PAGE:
the established standard of care ․ is stated as the use of the same degree of knowledge, skill and ability as an ordinarily careful professional would exercise under similar circumstances․ The standard recognizes that lay jurors are not equipped to determine what constitutes reasonable care in professional conduct without measuring the actor's conduct against that of other professionals.
Advincula v. United Blood Servs., 176 Ill.2d 1, 223 Ill.Dec. 1, 678 N.E.2d 1009, 1020–21 (Ill.1996). Moreover, “in professional negligence cases, ․ the plaintiff bears a burden to establish the standard of care through expert witness testimony.” Id. at 1021.
A legal malpractice claim thus requires expert legal testimony to establish the attorney's professional standard of care, with a narrow exception for “common knowledge” situations. When the “common knowledge or experience of lay persons is extensive enough to recognize or infer negligence from the facts, or ․ an attorney's negligence is so grossly apparent that a lay person would have no difficulty appraising it,” a plaintiff can proceed to trial without expert testimony. Hatchett v. W2X, Inc., 373 Ill.Dec. 385, 993 N.E.2d 944, 963 (Ill.App.Ct.2013) (internal quotation marks omitted); accord Ball v. Kotter, 723 F.3d 813, 821 (7th Cir.2013).
The standard of care for accountants is established in the same manner as it is for attorneys—with expert testimony. See generally Bd. of Trs. of Cmty. Coll. Dist. No. 508 v. Coopers & Lybrand, 208 Ill.2d 259, 281 Ill.Dec. 56, 803 N.E.2d 460, 468 (Ill.2003) (Illinois law holds accountants “to the same standard as surgeons or any other professional service providers.”). So the defendants are entitled to summary judgment unless the common-knowledge exception applies.
The Hassebrocks say that they should at least have the opportunity to prove that the attorneys wholly failed to pursue a claim related to their investment losses in Semper Libera, which they contend is a breach of duty sufficiently obvious as to fit within the common-knowledge exception. There are two problems with this argument. First, the Hassebrocks failed to raise it in their cursory three-page response to the summary-judgment motion in the district court—or at the motion hearing, for that matter. That constitutes a waiver. See C & N Corp. v. Gregory Kane & Ill. River Winery, Inc., 756 F.3d 1024, 1026 (7th Cir.2014) (arguments not made in response to summary-judgment motion are waived).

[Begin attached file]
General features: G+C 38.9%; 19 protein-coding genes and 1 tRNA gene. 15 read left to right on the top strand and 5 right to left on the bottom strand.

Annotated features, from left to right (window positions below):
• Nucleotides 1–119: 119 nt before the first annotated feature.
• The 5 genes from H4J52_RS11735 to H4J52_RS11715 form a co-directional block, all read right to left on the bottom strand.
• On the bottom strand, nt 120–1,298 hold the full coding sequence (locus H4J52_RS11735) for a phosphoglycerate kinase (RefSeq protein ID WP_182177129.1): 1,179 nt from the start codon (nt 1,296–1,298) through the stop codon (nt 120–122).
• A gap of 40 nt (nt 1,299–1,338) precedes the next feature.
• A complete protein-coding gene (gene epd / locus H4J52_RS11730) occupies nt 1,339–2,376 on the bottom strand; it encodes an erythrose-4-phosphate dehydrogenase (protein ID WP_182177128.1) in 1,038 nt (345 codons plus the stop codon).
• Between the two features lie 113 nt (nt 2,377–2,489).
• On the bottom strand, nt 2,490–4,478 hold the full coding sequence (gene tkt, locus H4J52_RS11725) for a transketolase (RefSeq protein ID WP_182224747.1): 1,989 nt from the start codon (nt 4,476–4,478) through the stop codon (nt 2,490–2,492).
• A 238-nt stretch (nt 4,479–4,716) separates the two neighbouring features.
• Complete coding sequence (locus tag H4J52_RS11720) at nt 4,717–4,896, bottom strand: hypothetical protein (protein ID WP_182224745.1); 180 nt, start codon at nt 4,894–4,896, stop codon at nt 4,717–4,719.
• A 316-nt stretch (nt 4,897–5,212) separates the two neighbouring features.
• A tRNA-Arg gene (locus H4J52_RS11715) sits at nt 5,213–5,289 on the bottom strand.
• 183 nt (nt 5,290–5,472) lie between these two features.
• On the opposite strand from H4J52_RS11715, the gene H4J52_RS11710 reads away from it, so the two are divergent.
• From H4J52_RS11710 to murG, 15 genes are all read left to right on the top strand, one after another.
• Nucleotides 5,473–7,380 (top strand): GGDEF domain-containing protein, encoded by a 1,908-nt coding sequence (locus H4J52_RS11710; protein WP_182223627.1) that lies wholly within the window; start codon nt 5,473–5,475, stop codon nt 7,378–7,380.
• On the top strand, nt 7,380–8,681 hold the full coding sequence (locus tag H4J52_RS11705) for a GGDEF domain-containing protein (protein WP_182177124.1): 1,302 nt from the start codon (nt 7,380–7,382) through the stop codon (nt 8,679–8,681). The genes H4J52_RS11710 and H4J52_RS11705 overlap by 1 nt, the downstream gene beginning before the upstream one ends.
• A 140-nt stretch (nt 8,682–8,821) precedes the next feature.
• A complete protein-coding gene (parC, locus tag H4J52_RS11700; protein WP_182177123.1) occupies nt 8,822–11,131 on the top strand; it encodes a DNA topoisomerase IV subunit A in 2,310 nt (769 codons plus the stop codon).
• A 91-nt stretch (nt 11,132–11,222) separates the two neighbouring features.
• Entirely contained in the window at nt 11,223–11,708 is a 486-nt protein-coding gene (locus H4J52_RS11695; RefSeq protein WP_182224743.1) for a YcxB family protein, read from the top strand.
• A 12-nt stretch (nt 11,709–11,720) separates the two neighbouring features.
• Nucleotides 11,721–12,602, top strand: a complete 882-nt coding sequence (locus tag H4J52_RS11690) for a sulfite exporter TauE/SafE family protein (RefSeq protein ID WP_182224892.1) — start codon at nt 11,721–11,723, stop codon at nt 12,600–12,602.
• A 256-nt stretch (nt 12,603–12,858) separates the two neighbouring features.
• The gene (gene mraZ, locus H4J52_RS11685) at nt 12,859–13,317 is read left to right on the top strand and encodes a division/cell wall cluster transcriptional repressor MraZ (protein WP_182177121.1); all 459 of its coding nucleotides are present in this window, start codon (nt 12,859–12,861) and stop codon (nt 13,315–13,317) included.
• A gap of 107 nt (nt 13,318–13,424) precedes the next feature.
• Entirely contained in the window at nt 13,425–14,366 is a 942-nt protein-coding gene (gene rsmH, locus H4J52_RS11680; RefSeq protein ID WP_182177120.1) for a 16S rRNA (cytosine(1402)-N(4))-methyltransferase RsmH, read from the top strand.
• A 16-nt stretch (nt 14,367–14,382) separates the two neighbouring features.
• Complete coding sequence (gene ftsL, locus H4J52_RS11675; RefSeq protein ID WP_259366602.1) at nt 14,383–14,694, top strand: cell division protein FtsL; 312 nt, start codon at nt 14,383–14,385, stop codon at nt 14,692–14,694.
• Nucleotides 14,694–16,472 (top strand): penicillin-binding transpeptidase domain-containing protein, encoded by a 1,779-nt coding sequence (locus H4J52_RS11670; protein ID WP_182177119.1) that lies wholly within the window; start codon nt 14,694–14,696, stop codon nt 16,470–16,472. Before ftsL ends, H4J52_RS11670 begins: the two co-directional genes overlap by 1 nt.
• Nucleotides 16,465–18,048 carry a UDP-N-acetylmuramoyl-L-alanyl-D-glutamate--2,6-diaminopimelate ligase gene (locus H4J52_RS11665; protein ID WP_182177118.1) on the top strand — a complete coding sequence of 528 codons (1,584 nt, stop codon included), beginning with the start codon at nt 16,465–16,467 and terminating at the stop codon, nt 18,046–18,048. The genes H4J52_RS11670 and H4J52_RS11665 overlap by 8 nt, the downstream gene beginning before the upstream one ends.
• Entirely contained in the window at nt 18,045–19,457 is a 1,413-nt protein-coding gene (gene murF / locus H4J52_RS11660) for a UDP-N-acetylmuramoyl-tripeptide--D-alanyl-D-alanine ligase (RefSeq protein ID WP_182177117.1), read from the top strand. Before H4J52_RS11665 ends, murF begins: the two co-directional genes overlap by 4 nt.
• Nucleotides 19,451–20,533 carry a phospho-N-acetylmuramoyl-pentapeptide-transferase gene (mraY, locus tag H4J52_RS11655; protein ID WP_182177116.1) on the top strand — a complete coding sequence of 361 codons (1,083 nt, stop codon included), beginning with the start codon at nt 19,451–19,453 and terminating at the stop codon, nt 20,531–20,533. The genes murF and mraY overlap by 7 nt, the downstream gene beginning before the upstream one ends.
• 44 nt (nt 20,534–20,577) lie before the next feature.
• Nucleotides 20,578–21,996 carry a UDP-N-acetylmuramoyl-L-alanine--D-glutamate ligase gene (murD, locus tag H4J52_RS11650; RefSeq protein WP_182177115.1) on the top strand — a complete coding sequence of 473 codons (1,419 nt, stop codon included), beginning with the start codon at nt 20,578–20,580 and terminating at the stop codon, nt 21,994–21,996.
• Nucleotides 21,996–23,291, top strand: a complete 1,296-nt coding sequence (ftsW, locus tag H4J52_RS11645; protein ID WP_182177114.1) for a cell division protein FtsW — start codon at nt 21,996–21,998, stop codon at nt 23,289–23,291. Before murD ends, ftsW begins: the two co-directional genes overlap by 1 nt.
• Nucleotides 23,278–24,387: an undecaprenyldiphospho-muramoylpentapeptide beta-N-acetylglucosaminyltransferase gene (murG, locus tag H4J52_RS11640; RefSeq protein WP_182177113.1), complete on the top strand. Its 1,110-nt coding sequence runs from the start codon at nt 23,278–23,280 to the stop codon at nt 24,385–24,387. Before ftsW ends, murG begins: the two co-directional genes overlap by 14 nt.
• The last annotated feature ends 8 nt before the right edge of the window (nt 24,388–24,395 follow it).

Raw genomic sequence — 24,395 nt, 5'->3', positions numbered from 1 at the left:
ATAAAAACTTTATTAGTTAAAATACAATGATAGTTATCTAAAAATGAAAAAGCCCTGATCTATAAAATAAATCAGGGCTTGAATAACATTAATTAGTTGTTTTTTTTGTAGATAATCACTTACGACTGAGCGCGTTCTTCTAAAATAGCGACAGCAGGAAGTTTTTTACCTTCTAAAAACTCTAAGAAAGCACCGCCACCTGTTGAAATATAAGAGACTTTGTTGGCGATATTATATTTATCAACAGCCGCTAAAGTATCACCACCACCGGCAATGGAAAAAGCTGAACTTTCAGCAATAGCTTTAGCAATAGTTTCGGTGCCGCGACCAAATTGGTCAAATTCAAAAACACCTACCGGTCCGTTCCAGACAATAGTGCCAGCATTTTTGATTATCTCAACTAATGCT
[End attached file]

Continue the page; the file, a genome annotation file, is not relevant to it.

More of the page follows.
Even if the argument was not waived, however, the Hassebrocks failed to support it in this court with anything more than abstract generalities. Surviving a motion for summary judgment requires showing a genuine dispute of fact sufficient to establish the need for a trial. See Fed. R. Civ. P. 56(a), (c); Celotex Corp. v. Catrett, 477 U.S. 317, 324, 106 S.Ct. 2548, 91 L.Ed.2d 265 (1986) (“[T]he nonmoving party [is required] to go beyond the pleadings” to survive summary judgment.). The Hassebrocks point to no evidence to support their allegations of negligence on the Semper Libera claim. To the contrary, the only facts of record on this point come from the attorney defendants, who direct us to evidence showing the Hassebrocks' allegations to be false. According to Bernhoft's affidavit, he told the Hassebrocks that the Semper Libera claim—valued at a little over $50,000 (at best)—was not worth pursuing in light of the likely expense of litigation, so he recommended instead that they deduct the loss on their tax return (which, incidentally, they did). This evidence is uncontradicted. The common-knowledge exception does not apply. The absence of an expert witness is fatal to the negligence and malpractice claims.